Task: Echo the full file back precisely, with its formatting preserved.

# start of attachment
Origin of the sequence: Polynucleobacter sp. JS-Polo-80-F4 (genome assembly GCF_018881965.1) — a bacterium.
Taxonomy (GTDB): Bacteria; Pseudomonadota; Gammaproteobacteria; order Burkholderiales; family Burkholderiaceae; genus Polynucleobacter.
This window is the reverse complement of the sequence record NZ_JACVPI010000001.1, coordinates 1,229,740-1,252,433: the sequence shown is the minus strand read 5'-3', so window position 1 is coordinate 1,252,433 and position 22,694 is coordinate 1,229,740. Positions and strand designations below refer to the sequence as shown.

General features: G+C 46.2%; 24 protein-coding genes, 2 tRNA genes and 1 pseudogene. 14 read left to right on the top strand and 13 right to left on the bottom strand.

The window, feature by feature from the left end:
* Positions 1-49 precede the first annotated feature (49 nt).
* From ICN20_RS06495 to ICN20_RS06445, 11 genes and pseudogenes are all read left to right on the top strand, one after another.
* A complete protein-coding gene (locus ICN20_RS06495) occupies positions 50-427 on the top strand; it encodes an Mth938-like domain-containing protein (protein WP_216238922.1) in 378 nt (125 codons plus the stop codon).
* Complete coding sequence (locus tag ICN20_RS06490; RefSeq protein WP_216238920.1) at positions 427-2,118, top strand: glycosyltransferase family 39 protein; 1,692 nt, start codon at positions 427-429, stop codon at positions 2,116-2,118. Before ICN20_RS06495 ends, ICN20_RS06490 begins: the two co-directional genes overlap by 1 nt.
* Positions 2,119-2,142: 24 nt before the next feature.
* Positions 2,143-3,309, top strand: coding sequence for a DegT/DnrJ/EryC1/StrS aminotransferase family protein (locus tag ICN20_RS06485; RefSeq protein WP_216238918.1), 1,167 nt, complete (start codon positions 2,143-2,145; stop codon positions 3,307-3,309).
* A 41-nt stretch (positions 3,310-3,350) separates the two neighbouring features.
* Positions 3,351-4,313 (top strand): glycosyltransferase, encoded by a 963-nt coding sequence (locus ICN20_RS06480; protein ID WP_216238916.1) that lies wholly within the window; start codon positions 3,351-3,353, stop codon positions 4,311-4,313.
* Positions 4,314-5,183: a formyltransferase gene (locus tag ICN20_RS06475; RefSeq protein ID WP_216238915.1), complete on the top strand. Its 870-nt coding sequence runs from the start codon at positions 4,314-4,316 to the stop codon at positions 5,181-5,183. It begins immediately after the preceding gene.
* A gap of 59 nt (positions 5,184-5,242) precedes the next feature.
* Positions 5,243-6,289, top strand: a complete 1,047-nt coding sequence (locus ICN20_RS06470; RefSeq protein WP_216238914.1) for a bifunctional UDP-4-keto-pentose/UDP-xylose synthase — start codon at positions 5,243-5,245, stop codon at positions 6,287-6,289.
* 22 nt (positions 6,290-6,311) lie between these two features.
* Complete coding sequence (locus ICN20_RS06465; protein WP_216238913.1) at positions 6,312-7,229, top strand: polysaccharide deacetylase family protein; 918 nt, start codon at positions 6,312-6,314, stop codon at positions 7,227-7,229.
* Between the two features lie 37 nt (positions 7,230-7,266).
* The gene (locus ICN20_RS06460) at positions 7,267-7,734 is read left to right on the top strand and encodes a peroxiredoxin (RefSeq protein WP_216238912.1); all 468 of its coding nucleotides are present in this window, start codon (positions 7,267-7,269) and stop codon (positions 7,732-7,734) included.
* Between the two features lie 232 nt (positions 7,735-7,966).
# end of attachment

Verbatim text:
Origin of the sequence: Polynucleobacter sp. JS-Polo-80-F4 (genome assembly GCF_018881965.1) — a bacterium.
Taxonomy (GTDB): Bacteria; Pseudomonadota; Gammaproteobacteria; order Burkholderiales; family Burkholderiaceae; genus Polynucleobacter.
This window is the reverse complement of the sequence record NZ_JACVPI010000001.1, coordinates 1,229,740-1,252,433: the sequence shown is the minus strand read 5'-3', so window position 1 is coordinate 1,252,433 and position 22,694 is coordinate 1,229,740. Positions and strand designations below refer to the sequence as shown.

General features: G+C 46.2%; 24 protein-coding genes, 2 tRNA genes and 1 pseudogene. 14 read left to right on the top strand and 13 right to left on the bottom strand.

The window, feature by feature from the left end:
* Positions 1-49 precede the first annotated feature (49 nt).
* From ICN20_RS06495 to ICN20_RS06445, 11 genes and pseudogenes are all read left to right on the top strand, one after another.
* A complete protein-coding gene (locus ICN20_RS06495) occupies positions 50-427 on the top strand; it encodes an Mth938-like domain-containing protein (protein WP_216238922.1) in 378 nt (125 codons plus the stop codon).
* Complete coding sequence (locus tag ICN20_RS06490; RefSeq protein WP_216238920.1) at positions 427-2,118, top strand: glycosyltransferase family 39 protein; 1,692 nt, start codon at positions 427-429, stop codon at positions 2,116-2,118. Before ICN20_RS06495 ends, ICN20_RS06490 begins: the two co-directional genes overlap by 1 nt.
* Positions 2,119-2,142: 24 nt before the next feature.
* Positions 2,143-3,309, top strand: coding sequence for a DegT/DnrJ/EryC1/StrS aminotransferase family protein (locus tag ICN20_RS06485; RefSeq protein WP_216238918.1), 1,167 nt, complete (start codon positions 2,143-2,145; stop codon positions 3,307-3,309).
* A 41-nt stretch (positions 3,310-3,350) separates the two neighbouring features.
* Positions 3,351-4,313 (top strand): glycosyltransferase, encoded by a 963-nt coding sequence (locus ICN20_RS06480; protein ID WP_216238916.1) that lies wholly within the window; start codon positions 3,351-3,353, stop codon positions 4,311-4,313.
* Positions 4,314-5,183: a formyltransferase gene (locus tag ICN20_RS06475; RefSeq protein ID WP_216238915.1), complete on the top strand. Its 870-nt coding sequence runs from the start codon at positions 4,314-4,316 to the stop codon at positions 5,181-5,183. It begins immediately after the preceding gene.
* A gap of 59 nt (positions 5,184-5,242) precedes the next feature.
* Positions 5,243-6,289, top strand: a complete 1,047-nt coding sequence (locus ICN20_RS06470; RefSeq protein WP_216238914.1) for a bifunctional UDP-4-keto-pentose/UDP-xylose synthase — start codon at positions 5,243-5,245, stop codon at positions 6,287-6,289.
* 22 nt (positions 6,290-6,311) lie between these two features.
* Complete coding sequence (locus ICN20_RS06465; protein WP_216238913.1) at positions 6,312-7,229, top strand: polysaccharide deacetylase family protein; 918 nt, start codon at positions 6,312-6,314, stop codon at positions 7,227-7,229.
* Between the two features lie 37 nt (positions 7,230-7,266).
* The gene (locus ICN20_RS06460) at positions 7,267-7,734 is read left to right on the top strand and encodes a peroxiredoxin (RefSeq protein WP_216238912.1); all 468 of its coding nucleotides are present in this window, start codon (positions 7,267-7,269) and stop codon (positions 7,732-7,734) included.
* Between the two features lie 232 nt (positions 7,735-7,966).